Going the extra 9,000 miles
“People don’t want to interact with virtual world: providing a service is a ‘people business’ Pierpaolo Barbone of Wärtsilä tells Stevie Knight. “Professionalism can’t even begin to play a part unless it’s based on being human.”
Although now Wärtsilä’s executive VP and president of the Services Division, one of his earliest jobs back in ‘89 involved repowering high speed vessels: “I really liked this kind of hands-on, concrete activity: you are measuring up inside the engine room, it is nobody but you and the machine....”
The other part of the job was negotiating with work-hardened fishermen, a challenge in itself. “The fishermen in Paros come back to harbour in the middle of the night with their catch: this meant I had half an hour with them in the tavern between 3:00am and 3:30 to talk about the engines before they were off again.” Forging connections in this kind of environment certainly taught him a thing or two about the importance of listening, “something I believe you need to do, before you make any assumptions”.
While communication is pivotal to maintenance and services, cultural differences have shown him that understanding goes much deeper than language, even when you are talking about technology.
For example, the difference between Europe’s north and south. “In Southern Europe, if you are convinced of a point there’s a tendency to become voluble and use a torrent of words to underline it... It’s very different in the north, where people become quiet, put very few words together and let the facts speak for themselves.”
And while one of his first moves was to South America, “perhaps not such a big cultural jump from Southern Europe”, the next was to Asia.
He explains that unlike Europe or the Americas where cold reality is accepted on the trial results, Asia is very different: “In many places, for example, it’s all about ‘clicking’ with a customer, so you have to find a way establish mutual trust before anything on a business level can be accomplished.”
However, for him the cliché of the history-steeped East and nouveau West is inverted – at least as far as technology is concerned: “The first thing I noticed in China is that these people are strikingly young, fast and eager for change.” He adds: “I’d say they have fewer boundaries whereas in the West, well, to be honest we tend to be a little more caught up by the rulebook. Don’t misunderstand me, its part of our strength: we have a huge tradition of ideas. It’s just that there’s plenty to learn in both directions.”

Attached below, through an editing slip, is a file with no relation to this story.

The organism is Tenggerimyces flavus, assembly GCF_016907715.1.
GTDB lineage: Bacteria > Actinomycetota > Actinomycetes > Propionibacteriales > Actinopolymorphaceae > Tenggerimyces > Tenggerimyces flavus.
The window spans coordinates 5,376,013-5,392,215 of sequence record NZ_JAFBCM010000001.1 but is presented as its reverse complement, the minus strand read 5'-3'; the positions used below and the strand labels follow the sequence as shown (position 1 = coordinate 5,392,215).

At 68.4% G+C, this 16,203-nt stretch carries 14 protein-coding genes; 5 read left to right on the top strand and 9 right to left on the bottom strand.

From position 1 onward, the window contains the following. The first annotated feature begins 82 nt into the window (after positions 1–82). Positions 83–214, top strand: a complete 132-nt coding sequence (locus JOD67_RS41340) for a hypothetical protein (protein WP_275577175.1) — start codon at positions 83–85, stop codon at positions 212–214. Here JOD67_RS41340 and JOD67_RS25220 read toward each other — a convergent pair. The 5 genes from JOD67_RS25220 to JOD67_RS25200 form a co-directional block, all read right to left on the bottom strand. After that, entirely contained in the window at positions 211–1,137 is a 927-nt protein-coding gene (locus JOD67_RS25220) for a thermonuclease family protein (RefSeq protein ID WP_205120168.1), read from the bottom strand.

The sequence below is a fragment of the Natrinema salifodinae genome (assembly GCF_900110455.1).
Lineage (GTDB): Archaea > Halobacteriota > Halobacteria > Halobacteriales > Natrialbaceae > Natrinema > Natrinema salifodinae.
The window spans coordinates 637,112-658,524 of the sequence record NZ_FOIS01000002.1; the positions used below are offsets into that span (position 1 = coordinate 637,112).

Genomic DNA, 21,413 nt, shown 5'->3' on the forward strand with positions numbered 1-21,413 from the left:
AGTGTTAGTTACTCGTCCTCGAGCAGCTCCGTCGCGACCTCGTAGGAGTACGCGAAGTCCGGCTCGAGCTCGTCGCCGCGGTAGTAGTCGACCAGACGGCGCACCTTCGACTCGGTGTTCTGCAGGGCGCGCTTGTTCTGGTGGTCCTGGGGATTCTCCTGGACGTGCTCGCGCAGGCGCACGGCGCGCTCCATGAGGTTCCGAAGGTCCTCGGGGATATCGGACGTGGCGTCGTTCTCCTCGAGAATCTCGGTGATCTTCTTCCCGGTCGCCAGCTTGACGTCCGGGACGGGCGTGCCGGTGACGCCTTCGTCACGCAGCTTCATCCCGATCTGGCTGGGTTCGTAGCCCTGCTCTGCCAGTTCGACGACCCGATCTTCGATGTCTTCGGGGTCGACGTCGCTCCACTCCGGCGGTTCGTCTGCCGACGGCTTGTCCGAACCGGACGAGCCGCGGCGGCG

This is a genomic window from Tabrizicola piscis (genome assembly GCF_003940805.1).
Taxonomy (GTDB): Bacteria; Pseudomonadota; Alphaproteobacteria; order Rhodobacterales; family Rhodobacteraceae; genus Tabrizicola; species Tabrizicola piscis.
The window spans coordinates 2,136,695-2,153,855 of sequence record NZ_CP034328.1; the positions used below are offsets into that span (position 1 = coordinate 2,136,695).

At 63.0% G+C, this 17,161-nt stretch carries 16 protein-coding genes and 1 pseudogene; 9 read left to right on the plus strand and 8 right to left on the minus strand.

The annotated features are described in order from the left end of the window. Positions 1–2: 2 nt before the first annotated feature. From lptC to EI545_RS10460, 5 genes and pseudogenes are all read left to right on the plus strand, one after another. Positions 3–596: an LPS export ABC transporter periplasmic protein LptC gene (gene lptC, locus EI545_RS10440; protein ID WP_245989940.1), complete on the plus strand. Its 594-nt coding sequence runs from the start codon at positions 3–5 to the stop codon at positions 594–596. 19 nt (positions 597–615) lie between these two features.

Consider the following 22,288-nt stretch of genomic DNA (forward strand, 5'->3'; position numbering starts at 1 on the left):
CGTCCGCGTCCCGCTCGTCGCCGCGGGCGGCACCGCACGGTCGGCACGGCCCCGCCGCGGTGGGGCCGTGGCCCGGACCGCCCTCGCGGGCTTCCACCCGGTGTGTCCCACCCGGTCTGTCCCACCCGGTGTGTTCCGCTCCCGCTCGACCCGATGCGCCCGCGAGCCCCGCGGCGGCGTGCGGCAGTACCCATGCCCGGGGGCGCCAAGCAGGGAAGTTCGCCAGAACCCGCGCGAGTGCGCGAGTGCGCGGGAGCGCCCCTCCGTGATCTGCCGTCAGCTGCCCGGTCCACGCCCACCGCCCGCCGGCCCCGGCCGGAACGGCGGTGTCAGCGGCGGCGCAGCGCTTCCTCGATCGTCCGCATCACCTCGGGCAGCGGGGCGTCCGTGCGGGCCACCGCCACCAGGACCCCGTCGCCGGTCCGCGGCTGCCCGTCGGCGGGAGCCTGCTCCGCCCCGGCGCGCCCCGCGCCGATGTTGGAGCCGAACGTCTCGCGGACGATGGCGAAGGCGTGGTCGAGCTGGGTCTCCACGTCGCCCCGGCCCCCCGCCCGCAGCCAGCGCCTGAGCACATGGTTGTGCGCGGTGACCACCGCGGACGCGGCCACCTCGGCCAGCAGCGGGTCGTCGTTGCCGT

There is also a certain level of adrenaline inherent in the marine services sector. One of the notable ‘highs’ was being on sea trial for high-speed patrol craft, “We were sailing at 70 knots against the waves, cutting through the sea like a knife... not a moment I am likely to forget,” says Mr Barbone.
“On the other hand when there’s an emergency you have mobilise immediately, so there’s been a fair amount of working right across the weekend till a problem is solved.” One case involved a supply vessel facing extremely difficult weather conditions en route from Africa to the Americas.
“We got a call from the owners in the early hours of the morning; the crew had managed to message them to say the vessel had a power blackout, but they were struggling to get it back again – and the vessel was facing extremely steep seas. The issue was that along with the power, the communications had gone down too.” It was a tense, nerve-wracking few hours for everyone while an emergency relay was set up via Europe, allowing the team to troubleshoot their way to a solution. “When they had made it into the nearest harbour we flew out to make sure the installation was OK.” Despite the ordeal, everything was fine.
However, Mr Barbone says: “It’s really more important to avoid this kind of excitement when you can...” He points out that during his time at Wärtsilä awareness has been growing about the innovative side of maintenance, a lifecycle approach which comes down to “prevention rather than fixing”. He explains: “These days you need to be proactive; what’s emerged is that long term maintenance agreements can be a tool either to avert or limit the consequences of the unexpected.”
He concludes: “It’s a satisfying business: there’s always new ground opening up – in the end this means you and your customers grow together...”
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